Intermittent Fasting or Intermittent Energy Restriction is a dietary pattern based on WHEN one eats in comparison to the more conventional way of restricting calories based on WHAT one eats. It alternates periods, or patterns, of when to eat and when to fast. One eats only during a specific time frame and fasts for the remainder of the hours in a 24 hour period.
The intent of intermittent fasting is to create longer hours of fasting in comparison to eating hours with the goal to burn more body fat by “flipping the metabolic switch.” This means triggering a shift towards using fats as fuel once initial glucose stores are used up. Fasting for long hours forces the body to use up the stored form of glucose called glycogen, rather than storing unused glucose as fat.
With empty glycogen stores, the liver breaks down fats into fatty acids for energy. A byproduct of fatty acid breakdown are ketones.The kidneys remove ketones when the levels are high. As ketones build up, the body starts to remove them through sweat, urine and breath.
The science behind intermittent fasting
When one eats, sleeps, and wakes affects blood glucose and weight.
- The method by which the body breaks down and uses energy is regulated by the circadian system. The circadian system is a rhythm the body follows based on light and dark hours. Several hormones play a role in making our bodies feel hungry or more alert at certain hours of the day, and less so at other hours of the day.
- Human trials do show that exposure to light at the wrong time (think screen time until late at night), mis-timed sleep or food intake can worsen glycemic control and increase the risk of diabetes and obesity.
Types of intermittent fasting
There are many types of intermittent fasting. Below are the most widely studied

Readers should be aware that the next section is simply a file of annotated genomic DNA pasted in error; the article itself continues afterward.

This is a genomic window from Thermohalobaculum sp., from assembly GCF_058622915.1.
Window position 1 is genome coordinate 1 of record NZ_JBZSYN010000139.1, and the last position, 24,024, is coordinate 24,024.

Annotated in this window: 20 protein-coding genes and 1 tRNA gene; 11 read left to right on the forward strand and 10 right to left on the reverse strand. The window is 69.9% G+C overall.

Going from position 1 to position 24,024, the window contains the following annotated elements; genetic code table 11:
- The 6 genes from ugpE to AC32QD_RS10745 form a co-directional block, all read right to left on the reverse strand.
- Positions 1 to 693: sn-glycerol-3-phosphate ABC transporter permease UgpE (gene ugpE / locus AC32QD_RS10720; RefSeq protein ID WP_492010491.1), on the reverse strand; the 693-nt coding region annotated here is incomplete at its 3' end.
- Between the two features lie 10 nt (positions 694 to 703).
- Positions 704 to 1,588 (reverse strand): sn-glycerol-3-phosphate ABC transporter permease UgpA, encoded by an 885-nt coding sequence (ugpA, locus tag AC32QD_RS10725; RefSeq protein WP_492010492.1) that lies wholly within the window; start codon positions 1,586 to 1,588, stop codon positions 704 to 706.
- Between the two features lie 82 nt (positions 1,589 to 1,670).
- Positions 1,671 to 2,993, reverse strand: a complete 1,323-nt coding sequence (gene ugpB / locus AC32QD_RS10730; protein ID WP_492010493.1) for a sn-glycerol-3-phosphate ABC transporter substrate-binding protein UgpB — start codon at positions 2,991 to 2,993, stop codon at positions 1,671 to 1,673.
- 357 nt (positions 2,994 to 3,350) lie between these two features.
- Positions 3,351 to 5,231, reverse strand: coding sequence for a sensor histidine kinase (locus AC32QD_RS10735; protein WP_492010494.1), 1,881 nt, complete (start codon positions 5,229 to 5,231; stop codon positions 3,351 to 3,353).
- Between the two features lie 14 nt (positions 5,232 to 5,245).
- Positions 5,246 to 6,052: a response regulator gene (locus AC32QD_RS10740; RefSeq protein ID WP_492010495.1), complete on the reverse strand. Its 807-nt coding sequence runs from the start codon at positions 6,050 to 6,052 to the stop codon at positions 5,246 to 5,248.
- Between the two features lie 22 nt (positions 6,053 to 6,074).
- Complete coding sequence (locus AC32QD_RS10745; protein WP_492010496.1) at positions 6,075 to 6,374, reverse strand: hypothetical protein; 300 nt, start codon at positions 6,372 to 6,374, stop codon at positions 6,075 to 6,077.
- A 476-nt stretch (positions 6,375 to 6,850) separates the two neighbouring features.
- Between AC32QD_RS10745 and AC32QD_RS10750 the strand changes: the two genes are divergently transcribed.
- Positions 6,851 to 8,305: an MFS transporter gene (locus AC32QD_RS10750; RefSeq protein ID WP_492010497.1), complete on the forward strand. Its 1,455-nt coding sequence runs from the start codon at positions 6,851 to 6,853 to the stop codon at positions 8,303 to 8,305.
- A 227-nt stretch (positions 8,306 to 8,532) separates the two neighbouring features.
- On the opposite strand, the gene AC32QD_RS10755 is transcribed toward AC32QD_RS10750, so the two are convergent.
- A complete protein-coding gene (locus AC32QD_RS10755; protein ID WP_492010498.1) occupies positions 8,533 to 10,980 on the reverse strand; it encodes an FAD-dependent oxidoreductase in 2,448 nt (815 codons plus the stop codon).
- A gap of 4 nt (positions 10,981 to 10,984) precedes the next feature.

- Alternate-day fasting
- 5:2 intermittent fasting (fasting on 2 non-consecutive days/week and eating normally for the other 5 days/week)
- Daily time-restricted feeding
- 16:8 = Fast for 16 hours and eat within an 8 hour window
- 14:10 = Fast for 14 hours and eat within a 10 hour window
It is far more difficult to study the effects of intermittent fasting in humans than animals (there are a lot more variables to control for!). As such, most human studies last no longer than 3-5 months, and much of the long term data comes from animal studies. The longest human clinical trial done was for 1 year.
Many, but not all, human studies suggest that time restricted feeding may
- Improved insulin absorption
- Increased fat burning
- Improved after meal blood glucose
- Reduced hunger levels and thus reduced food intake
- Improved blood pressure
- Glycemic control may improve with an eating window that starts early (first meal at 7am) and ends early (last meal at 3pm), as compared to one that starts late (eat at 11am) and ends late (7pm)
- Time restricted feeding such as the 16:8 is the most popular and quite possibly sustainable with a healthy meal plan followed during the eating hours
Animal studies have suggested
- Increased lifespan
- Improved physical function/endurance
- Enhanced memory
- Improved insulin sensitivity
- Reduced obesity
- Improvements in cardiovascular health
- May help reset hunger levels by decreasing the appetite stimulating hormone- Ghrelin and increasing the appetite reducing hormone- Leptin, regardless of a change in weight
Intermittent fasting is not recommended for
pregnant women and people with eating disorders
- Fatigue, headache, depression, and irritability during the fasting period
- Incorrect ways of eating during the fed hours can cause
- Vitamin deficiencies
- Binge eating or choice of high caloric foods when breaking a fast
- No significant difference has been found in weight loss or blood glucose change in studies conducted over a period of 6 months
- Benefits may not last once a normal diet is resumed
- Diabetes medications may require adjustment
- Alternate day modified fasting, which recommends fewer calories for 2 days a week and normal eating the rest of the days was not only hard to maintain as seen in a 1 year human trial but also showed no benefit over a normal eating plan with restricted calories for weight loss.
Intermittent fasting has become popular at a fast pace! If this is a meal plan you choose to follow, we suggest you take it slow. It is not only about how long one fasts but also how one nourishes during the eating period (what, how much, why and when one eats). Most importantly listen to your body and know that any meal plan that feels forced, restrictive and difficult to sustain in the long run might not be worth the effort. It’s better to be the tortoise than the hare and take a slow, gradual approach while attempting this form of eating practise with guidance from your care team.